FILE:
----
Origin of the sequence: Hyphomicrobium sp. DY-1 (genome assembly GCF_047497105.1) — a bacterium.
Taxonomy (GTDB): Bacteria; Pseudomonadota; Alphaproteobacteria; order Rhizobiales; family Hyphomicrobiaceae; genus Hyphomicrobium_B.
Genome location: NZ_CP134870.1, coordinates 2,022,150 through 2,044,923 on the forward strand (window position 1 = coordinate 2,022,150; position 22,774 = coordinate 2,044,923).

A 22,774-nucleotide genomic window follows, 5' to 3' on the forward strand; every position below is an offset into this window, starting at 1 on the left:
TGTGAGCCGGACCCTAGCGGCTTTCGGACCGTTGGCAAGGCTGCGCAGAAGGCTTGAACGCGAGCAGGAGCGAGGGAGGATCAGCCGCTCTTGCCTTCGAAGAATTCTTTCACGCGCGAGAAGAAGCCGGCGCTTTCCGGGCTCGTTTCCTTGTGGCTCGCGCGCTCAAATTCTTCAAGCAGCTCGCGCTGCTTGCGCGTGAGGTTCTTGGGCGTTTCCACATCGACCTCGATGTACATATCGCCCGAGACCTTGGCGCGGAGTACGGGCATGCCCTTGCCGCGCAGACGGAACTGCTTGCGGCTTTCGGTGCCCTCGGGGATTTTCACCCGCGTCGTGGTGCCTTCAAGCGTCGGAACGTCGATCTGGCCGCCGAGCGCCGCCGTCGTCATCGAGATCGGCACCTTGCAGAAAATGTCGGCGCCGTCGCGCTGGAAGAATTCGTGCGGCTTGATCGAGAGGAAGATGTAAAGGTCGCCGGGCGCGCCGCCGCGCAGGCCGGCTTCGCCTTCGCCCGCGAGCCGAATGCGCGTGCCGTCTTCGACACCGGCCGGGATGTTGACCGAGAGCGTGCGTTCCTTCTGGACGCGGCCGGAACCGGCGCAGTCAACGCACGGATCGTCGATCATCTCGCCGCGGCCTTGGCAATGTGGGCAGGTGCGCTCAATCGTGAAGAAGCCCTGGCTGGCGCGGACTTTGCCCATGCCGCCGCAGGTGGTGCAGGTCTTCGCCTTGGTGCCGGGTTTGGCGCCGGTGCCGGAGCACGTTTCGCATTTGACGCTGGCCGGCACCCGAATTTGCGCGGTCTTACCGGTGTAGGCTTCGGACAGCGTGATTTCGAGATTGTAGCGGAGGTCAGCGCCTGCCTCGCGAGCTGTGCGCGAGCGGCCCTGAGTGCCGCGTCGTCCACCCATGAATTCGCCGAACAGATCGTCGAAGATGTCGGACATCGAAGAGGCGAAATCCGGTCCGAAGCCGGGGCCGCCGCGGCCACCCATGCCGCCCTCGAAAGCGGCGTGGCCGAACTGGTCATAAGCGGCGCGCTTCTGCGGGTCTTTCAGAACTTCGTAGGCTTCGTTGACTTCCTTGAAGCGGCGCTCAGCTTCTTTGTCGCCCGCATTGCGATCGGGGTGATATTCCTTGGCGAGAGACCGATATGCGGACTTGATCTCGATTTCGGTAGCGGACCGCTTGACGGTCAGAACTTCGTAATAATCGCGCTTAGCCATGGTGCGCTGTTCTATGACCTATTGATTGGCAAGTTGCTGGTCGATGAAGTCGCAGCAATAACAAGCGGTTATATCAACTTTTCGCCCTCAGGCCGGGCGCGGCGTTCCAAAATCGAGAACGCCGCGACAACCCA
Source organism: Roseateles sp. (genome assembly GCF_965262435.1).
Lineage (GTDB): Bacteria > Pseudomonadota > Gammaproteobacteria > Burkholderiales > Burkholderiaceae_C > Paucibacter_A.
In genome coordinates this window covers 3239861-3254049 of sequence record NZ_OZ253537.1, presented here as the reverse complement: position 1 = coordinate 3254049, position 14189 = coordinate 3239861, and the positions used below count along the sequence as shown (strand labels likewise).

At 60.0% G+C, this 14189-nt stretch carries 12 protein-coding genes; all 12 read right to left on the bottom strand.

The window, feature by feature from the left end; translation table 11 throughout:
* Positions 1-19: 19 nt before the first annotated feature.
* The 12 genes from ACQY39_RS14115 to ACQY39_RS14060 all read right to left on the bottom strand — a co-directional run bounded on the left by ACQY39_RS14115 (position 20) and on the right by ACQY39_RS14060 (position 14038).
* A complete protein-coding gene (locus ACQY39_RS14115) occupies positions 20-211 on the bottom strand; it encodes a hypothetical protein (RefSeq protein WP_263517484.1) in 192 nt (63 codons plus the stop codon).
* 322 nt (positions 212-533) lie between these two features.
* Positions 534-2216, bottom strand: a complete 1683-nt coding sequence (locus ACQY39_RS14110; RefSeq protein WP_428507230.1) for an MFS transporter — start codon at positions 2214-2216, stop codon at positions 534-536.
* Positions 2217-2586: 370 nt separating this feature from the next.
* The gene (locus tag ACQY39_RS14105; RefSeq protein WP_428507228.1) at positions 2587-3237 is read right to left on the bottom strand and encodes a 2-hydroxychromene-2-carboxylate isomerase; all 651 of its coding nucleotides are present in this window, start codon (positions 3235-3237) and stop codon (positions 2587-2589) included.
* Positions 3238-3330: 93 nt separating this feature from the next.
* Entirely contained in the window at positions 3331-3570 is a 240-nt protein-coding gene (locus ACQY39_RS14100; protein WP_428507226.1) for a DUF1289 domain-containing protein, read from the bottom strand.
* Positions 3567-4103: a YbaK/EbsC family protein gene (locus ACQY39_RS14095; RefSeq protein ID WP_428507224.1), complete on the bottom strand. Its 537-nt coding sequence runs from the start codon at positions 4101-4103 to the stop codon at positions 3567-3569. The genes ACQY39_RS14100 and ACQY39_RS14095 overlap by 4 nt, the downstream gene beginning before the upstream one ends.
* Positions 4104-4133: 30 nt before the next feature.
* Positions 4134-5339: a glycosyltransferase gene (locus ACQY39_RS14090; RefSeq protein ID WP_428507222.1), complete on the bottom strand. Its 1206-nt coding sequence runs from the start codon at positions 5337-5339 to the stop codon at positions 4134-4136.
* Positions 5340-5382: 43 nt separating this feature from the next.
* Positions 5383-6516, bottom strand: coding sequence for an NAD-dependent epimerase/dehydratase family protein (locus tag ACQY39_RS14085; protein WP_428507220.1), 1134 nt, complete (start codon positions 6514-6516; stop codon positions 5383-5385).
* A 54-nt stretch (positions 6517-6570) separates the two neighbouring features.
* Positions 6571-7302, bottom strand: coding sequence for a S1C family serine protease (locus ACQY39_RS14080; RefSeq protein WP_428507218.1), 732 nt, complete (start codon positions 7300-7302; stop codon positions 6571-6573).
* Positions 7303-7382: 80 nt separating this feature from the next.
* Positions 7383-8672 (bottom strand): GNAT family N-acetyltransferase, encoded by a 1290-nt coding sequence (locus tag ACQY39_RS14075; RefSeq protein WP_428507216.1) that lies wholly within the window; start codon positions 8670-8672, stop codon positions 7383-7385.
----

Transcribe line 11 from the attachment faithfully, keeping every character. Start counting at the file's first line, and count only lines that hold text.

* Positions 1-19: 19 nt before the first annotated feature.